Brass

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About Brass

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  1. Brass

    Scoring question

    What? Taking an action that favours a particular boat, while in a Conflict of Interest Situation with respect to that boat isn't unethical? Mate, I'm not a great fan of running after fairness and sportsmanship, but this is one of those times that you don't dodge the issue (subject, as I said before, to getting sufficient clear proof).
  2. Brass

    Scoring question

    I'm pretty confident that an action taken for an improper reason is an improper action. I don't dispute that there may be some considerable difficulty in proving: that there was an improper reason; and] that the improper reason caused the action.
  3. Brass

    Scoring question

    No, they're not . Race officials are subject to the misconduct provision of WS/MNA etc regulations and by-laws. But rule 69 provides us with a convenient specification of some elements of misconduct that are relevant. Certainly what you quoted was clear, but it is neither a rule nor a Case, so is not an authoritative interpretation of the rules. You're not seriously telling me that, in a clear case of an intentional unfair decision and action that benefited or disadvantaged some particular boats, you'd decline to give redress? That's the sort of legalistic nonsense that got US Sailing up in front of the USOC Arbitrator a couple of years ago.
  4. Brass

    Scoring question

    I don't want to go picking over endless variants of hypothetical detail. ISTM there are good reasons, bad reasons and improper reasons. Of COURSE race officers should avoid decisions based on bad reasons. ABSOLUTELY race officers must not make decisions based on improper reasons. And as Katydid said, what might be quite OK at one level might be completely unacceptable at a higher level.
  5. Brass

    Scoring question

    I don't think that's quite a carte blanche: I think anyone would agree that a race committee decision involving misconduct by a race official (see rule 69.1( a): breach of good sportsmanship or unethical behaviour, so that one or more competitors were favoured or disadvantaged would be improper. Well, a protest committee can try: You just ask the race officer 'why did you do that'. If he or she answers "I postponed the race to maximise the number of competitors participating in the race", then in the absence of the trusty Brain-o-Scope, you can't go much further. But if he or she answers "I postponed the race so that my good buddy, Fred, who I saw arriving late could get a start' (as some honest race officers might), then I think you've got an unfair, improper reason, and an improper action.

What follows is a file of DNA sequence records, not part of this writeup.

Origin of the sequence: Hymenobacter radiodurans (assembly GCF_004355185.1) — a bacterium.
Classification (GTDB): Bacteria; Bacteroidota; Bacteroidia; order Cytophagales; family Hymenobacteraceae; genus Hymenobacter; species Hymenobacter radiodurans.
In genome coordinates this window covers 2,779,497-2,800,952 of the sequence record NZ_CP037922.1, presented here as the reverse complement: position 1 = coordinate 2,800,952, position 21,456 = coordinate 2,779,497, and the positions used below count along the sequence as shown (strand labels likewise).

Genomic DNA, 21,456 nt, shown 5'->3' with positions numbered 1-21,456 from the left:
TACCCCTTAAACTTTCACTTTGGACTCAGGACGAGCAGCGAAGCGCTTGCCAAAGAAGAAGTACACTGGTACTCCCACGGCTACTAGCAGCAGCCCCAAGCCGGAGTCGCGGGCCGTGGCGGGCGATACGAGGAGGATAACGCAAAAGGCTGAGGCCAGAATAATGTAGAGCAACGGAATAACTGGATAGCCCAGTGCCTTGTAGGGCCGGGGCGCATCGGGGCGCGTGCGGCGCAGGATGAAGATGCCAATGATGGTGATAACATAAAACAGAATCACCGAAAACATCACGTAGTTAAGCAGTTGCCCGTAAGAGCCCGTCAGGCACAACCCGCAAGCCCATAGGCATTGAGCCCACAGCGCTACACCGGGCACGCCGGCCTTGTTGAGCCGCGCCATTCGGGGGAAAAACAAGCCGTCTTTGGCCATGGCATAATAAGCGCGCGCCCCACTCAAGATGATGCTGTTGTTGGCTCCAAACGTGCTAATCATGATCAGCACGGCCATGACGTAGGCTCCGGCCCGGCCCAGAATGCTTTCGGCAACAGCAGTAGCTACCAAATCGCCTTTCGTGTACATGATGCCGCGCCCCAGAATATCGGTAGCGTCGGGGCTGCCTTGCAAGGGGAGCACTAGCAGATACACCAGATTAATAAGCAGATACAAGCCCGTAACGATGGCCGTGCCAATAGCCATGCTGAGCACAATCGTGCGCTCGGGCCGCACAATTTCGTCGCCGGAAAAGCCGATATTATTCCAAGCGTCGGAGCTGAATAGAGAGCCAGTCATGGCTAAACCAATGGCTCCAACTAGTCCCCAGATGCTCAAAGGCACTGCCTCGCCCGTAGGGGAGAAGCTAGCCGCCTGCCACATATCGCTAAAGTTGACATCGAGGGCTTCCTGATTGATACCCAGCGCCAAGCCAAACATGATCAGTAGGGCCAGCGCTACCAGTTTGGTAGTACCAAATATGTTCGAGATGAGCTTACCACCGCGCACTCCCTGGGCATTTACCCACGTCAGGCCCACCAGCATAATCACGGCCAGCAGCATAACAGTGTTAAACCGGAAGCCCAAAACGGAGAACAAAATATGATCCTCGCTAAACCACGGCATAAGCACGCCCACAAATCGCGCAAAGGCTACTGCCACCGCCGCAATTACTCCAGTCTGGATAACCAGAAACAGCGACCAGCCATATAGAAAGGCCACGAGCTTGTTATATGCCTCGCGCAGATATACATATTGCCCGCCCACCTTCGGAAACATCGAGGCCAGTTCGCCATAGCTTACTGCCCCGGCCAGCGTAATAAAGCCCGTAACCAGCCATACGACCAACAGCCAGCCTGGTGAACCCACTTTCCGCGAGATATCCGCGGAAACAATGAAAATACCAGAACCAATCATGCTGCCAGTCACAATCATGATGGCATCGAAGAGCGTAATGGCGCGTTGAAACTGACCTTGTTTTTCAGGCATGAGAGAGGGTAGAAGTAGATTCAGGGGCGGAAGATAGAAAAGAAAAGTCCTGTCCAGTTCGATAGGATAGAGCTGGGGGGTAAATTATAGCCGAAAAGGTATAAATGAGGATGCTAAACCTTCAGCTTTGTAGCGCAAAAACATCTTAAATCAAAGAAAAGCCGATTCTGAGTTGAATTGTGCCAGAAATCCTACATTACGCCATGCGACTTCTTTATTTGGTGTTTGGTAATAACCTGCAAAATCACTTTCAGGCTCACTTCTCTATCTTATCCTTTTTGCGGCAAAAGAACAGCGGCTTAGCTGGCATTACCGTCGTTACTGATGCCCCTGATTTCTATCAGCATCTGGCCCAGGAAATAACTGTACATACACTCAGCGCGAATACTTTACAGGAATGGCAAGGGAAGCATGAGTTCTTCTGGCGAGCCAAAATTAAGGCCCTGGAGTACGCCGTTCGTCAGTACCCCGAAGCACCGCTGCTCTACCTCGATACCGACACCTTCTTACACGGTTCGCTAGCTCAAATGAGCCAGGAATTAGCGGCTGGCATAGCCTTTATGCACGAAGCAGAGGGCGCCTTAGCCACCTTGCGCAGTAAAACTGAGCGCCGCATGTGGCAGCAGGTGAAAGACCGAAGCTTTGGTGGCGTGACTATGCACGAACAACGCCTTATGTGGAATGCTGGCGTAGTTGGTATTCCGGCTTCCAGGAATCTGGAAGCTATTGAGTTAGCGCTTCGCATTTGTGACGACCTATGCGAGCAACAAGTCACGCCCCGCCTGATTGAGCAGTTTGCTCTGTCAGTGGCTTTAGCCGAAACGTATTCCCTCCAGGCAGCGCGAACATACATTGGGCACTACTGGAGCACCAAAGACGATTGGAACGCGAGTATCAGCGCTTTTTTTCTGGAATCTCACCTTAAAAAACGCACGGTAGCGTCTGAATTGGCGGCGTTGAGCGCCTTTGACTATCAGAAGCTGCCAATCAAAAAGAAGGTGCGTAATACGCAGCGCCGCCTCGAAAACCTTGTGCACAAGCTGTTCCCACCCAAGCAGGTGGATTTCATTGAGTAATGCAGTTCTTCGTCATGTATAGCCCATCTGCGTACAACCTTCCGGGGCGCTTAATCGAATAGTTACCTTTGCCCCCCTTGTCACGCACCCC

6. Brass

    Best Race Committee Boats

    I nearly said the same thing until I checked. Not in written words, but see the picture in Section H1 of the Race Management Manual
  7. Brass

    Scoring question

    For me, much of this discussion has been about how to make that "mistake" most fairly, and therefore provide the least room for a successful redress request. As I said in my last, I also think one could make a colorable case that waiting for another competitor isn't "improper" and therefore isn't a mistake. I suppose the next question is, as a PC member, 1) How would you decide a redress request made over such a scenario, and why? Not keen to try to do this: there are too many variables that will be specific to a situation, in particular, the precise wording of the SI. 2) How is deciding in favor of a bigger race different from something else that might make an RC decide to wait 10-15 minutes to start, like adjusting the course or start line to the conditions better? There are some things that SI leave absolutely to the discretion of the race committee, and some things that the SI precisely specify (and sometimes there needs to be an inference drawn about precision or essentiality). That would be a protest committee's starting point. In each case, a) Has the RC made an "improper action or omission"? b) Was that "action or omission" starting the race after the scheduled starting time? Mere postponement, can almost never be improper. Rather let's consider changing the sequence of Classes to Start, so that, say a Division 4 boat, fourth in SI published order, who expects her warning signal 15 minutes after the first warning signal, has the Division 4 start bumped up to second in order. Boat hasn't even made it to the starting area when her Warning Signal is made .... c) Has anyone's score been made significantly worse? For mere postponement: No. I don't think a boat's score can be said to be made worse just by her being beaten by a better sailed competitor. In the above example, the late Div 4 boat may very well have had her score made worse. d) Was anyone's score made worse "through no fault of her own"? In the above example, If the SI said 'Starting Order may be changed at the discretion of the race committee': No, the Div 4 boat would have been at fault for not being in a position to respond to the change.. If, OTOH, the SI specified a starting order, without mentioning changes, then, there is no fault on the Div 4 boat in not coming to the starting area before her scheduled warning signal. e) Do boats that chose not to show up that day have the same grounds as those who were on the water? A boat that does not show up on the day will be scored DNC. Nothing can make that score worse. They can't get redress.